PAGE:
This Tech Support Scam Can Trick You into Calling a Fake Hotline

Your phone rings. As soon as you say “Hello”, the caller identifies himself as a tech support staff member from a well-known tech company. He tells you that he has detected a serious problem on your computer, which you need to fix immediately.Sound familiar? Most likely it does, as tech support scams have been around for many years. However, some scammers are now borrowing a technique used by hackers. In addition to calling, tech support scammers are sending phishing emails, according to Microsoft security researchers. By adding phishing emails to their tackle box, tech support scammers can reel in more victims.

How the Scams Work

Unlike the phone calls, the phishing emails do not mention that you have a computer problem. In true phishing fashion, the emails use spoofing and other techniques to get you to click a link. For example, the researchers found that some emails were made to look like notifications from online retailers (e.g., Amazon) and professional social-networking sites (e.g., LinkedIn).If you click the link, you are sent to a malicious website that mimics the legitimate one that supposedly sent you the email. The site will then deploy various scare tactics to trick you into calling a fake customer service hotline. For instance, the site might display a pop-up message that says you have a malware infection, an expired software license, or some other problem.If you call the hotline, the scammers will try to con you into some action, such as paying for unnecessary tech support services or allowing them access to your computer. If you do the latter, they could potentially install malware on your computer or change settings that will allow them access to your machine at a later time.

How to Protect Your Business

Like other phishing emails, the tech support phishing emails are being sent to the masses, including employees at companies worldwide. Therefore, you need to protect your business from this threat. A three-pronged strategy works well:

  • Try to snag phishing emails before they reach your employees. Keeping email filtering tools up-to-date will help weed out phishing emails and other types of spam. Most email applications include filtering tools, but you can also purchase advanced filtering solutions.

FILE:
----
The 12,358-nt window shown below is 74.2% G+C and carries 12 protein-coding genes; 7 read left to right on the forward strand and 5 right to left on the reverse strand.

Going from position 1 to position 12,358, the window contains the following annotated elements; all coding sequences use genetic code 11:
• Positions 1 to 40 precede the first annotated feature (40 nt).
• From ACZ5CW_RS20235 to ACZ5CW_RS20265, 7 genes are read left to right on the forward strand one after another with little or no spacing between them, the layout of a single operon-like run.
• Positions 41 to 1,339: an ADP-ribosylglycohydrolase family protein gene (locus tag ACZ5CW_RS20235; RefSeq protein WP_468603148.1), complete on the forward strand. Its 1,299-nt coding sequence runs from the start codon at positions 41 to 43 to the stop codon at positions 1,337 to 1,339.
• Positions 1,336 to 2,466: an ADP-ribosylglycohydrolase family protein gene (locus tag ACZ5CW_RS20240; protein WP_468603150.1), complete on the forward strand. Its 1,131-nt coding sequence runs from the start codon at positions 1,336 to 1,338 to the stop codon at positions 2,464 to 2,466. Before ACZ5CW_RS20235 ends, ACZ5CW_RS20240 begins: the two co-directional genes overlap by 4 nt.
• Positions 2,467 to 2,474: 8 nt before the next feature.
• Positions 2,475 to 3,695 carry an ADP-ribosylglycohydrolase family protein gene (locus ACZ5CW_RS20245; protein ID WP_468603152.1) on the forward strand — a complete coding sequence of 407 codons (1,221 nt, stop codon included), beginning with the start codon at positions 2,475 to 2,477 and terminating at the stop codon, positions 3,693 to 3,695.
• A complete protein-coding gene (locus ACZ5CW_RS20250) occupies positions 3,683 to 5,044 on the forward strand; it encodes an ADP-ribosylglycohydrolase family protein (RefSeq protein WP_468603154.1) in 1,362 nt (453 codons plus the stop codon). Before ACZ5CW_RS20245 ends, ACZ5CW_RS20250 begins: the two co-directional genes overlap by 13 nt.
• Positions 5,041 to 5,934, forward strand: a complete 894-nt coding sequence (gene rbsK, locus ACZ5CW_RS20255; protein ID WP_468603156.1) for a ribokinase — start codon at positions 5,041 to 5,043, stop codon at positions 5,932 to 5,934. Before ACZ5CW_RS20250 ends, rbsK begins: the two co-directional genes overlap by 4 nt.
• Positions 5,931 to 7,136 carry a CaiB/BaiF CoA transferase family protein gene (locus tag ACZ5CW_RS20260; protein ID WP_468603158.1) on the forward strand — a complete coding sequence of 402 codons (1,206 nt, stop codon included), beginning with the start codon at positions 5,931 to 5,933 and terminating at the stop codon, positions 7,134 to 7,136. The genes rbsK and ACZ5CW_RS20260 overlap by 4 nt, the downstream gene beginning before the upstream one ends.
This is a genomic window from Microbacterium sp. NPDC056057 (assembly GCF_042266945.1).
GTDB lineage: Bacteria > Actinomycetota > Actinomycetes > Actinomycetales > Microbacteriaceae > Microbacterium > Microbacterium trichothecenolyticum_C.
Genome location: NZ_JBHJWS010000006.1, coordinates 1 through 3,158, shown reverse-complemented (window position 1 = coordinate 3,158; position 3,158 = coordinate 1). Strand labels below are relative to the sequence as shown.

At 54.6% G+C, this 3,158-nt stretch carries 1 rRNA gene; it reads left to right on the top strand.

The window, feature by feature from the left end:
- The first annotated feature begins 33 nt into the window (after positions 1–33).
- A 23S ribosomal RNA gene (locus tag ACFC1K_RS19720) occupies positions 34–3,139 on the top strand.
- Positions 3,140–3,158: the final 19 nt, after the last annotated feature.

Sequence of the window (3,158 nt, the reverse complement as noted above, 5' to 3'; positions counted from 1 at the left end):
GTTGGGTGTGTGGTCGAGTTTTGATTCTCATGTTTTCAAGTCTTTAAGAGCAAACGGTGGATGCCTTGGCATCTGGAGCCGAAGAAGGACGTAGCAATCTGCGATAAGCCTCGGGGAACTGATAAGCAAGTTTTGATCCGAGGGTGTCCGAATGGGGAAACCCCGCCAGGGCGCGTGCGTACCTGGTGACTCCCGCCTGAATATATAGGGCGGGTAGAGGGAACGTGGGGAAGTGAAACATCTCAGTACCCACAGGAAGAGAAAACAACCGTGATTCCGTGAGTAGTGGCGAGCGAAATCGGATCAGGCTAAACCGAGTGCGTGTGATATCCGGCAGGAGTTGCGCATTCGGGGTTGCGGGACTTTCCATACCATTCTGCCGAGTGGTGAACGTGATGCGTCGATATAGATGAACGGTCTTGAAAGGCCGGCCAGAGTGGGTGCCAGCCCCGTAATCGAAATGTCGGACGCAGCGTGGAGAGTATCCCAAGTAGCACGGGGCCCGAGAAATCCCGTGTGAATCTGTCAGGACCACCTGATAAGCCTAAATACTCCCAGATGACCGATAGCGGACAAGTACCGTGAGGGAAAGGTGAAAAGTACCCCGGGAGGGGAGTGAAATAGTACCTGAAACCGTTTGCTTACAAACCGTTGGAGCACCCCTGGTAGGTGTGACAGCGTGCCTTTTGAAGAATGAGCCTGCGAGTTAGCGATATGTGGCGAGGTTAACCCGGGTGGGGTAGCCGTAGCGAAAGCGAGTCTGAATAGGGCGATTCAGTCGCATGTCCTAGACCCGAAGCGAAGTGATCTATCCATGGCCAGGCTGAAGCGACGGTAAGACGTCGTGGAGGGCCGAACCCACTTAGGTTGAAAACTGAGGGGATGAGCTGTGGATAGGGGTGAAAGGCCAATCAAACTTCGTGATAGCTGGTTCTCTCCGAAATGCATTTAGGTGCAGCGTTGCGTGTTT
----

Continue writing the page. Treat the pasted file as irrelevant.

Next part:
• Educate employees. You should educate employees about phishing emails, as some will likely reach their inboxes. For example, teach them about the elements commonly found in these emails, such as generic greetings and requests to update or verify passwords and other types of information. In addition, show them how to check for deceptive links in the main body of an email and for a spoofed email address or name in the “From” field. Do not forget to let employees know what to do if they receive a suspicious email or see a questionable tech-related message pop up on their computers.
  • Implement safeguards in case an employee falls for a tech support scam. Despite your best efforts, an employee might fall for a tech support scam, so you need to take certain precautions. For example, you should use security software in case the scammer installed malware on the employee’s computer and keep applications up-to-date so known security vulnerabilities are patched. It is also important to regularly perform backups and make sure they can be successfully restored.

The Specific Steps

The specific steps needed to implement this three-pronged strategy will vary, depending on your business’ needs. We can help you decide on the best course of action as well as provide more recommendations on how to protect your business from tech support phishing emails and other types of phishing attacks.